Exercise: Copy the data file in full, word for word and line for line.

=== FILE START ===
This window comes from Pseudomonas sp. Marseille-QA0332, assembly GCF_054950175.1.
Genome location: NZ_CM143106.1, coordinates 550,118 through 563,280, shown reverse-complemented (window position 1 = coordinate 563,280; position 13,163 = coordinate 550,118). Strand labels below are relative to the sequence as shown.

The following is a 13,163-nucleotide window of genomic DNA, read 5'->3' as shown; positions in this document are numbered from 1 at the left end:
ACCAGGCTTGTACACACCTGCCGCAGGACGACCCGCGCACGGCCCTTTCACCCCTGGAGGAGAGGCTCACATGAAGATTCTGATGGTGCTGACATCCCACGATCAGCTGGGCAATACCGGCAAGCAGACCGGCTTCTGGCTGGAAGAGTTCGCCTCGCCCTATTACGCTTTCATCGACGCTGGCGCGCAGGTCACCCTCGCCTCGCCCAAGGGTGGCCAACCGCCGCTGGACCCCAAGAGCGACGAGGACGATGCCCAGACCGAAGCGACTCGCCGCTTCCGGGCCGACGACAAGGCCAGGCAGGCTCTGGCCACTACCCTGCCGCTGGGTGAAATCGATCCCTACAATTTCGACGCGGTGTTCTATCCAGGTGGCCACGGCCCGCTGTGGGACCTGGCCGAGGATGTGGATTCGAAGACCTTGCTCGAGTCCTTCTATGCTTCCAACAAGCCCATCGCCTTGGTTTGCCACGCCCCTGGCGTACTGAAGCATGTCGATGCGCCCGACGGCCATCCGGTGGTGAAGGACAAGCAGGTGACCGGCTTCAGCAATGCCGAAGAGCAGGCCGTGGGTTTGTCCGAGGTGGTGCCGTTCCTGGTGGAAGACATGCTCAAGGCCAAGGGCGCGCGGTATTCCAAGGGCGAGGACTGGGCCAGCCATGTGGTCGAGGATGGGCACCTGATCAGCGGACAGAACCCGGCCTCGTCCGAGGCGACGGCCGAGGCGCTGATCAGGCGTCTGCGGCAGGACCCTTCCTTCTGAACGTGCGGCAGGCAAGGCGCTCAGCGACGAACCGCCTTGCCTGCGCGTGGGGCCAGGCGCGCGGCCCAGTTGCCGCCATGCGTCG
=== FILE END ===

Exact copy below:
This window comes from Pseudomonas sp. Marseille-QA0332, assembly GCF_054950175.1.
Genome location: NZ_CM143106.1, coordinates 550,118 through 563,280, shown reverse-complemented (window position 1 = coordinate 563,280; position 13,163 = coordinate 550,118). Strand labels below are relative to the sequence as shown.

The following is a 13,163-nucleotide window of genomic DNA, read 5'->3' as shown; positions in this document are numbered from 1 at the left end:
ACCAGGCTTGTACACACCTGCCGCAGGACGACCCGCGCACGGCCCTTTCACCCCTGGAGGAGAGGCTCACATGAAGATTCTGATGGTGCTGACATCCCACGATCAGCTGGGCAATACCGGCAAGCAGACCGGCTTCTGGCTGGAAGAGTTCGCCTCGCCCTATTACGCTTTCATCGACGCTGGCGCGCAGGTCACCCTCGCCTCGCCCAAGGGTGGCCAACCGCCGCTGGACCCCAAGAGCGACGAGGACGATGCCCAGACCGAAGCGACTCGCCGCTTCCGGGCCGACGACAAGGCCAGGCAGGCTCTGGCCACTACCCTGCCGCTGGGTGAAATCGATCCCTACAATTTCGACGCGGTGTTCTATCCAGGTGGCCACGGCCCGCTGTGGGACCTGGCCGAGGATGTGGATTCGAAGACCTTGCTCGAGTCCTTCTATGCTTCCAACAAGCCCATCGCCTTGGTTTGCCACGCCCCTGGCGTACTGAAGCATGTCGATGCGCCCGACGGCCATCCGGTGGTGAAGGACAAGCAGGTGACCGGCTTCAGCAATGCCGAAGAGCAGGCCGTGGGTTTGTCCGAGGTGGTGCCGTTCCTGGTGGAAGACATGCTCAAGGCCAAGGGCGCGCGGTATTCCAAGGGCGAGGACTGGGCCAGCCATGTGGTCGAGGATGGGCACCTGATCAGCGGACAGAACCCGGCCTCGTCCGAGGCGACGGCCGAGGCGCTGATCAGGCGTCTGCGGCAGGACCCTTCCTTCTGAACGTGCGGCAGGCAAGGCGCTCAGCGACGAACCGCCTTGCCTGCGCGTGGGGCCAGGCGCGCGGCCCAGTTGCCGCCATGCGTCG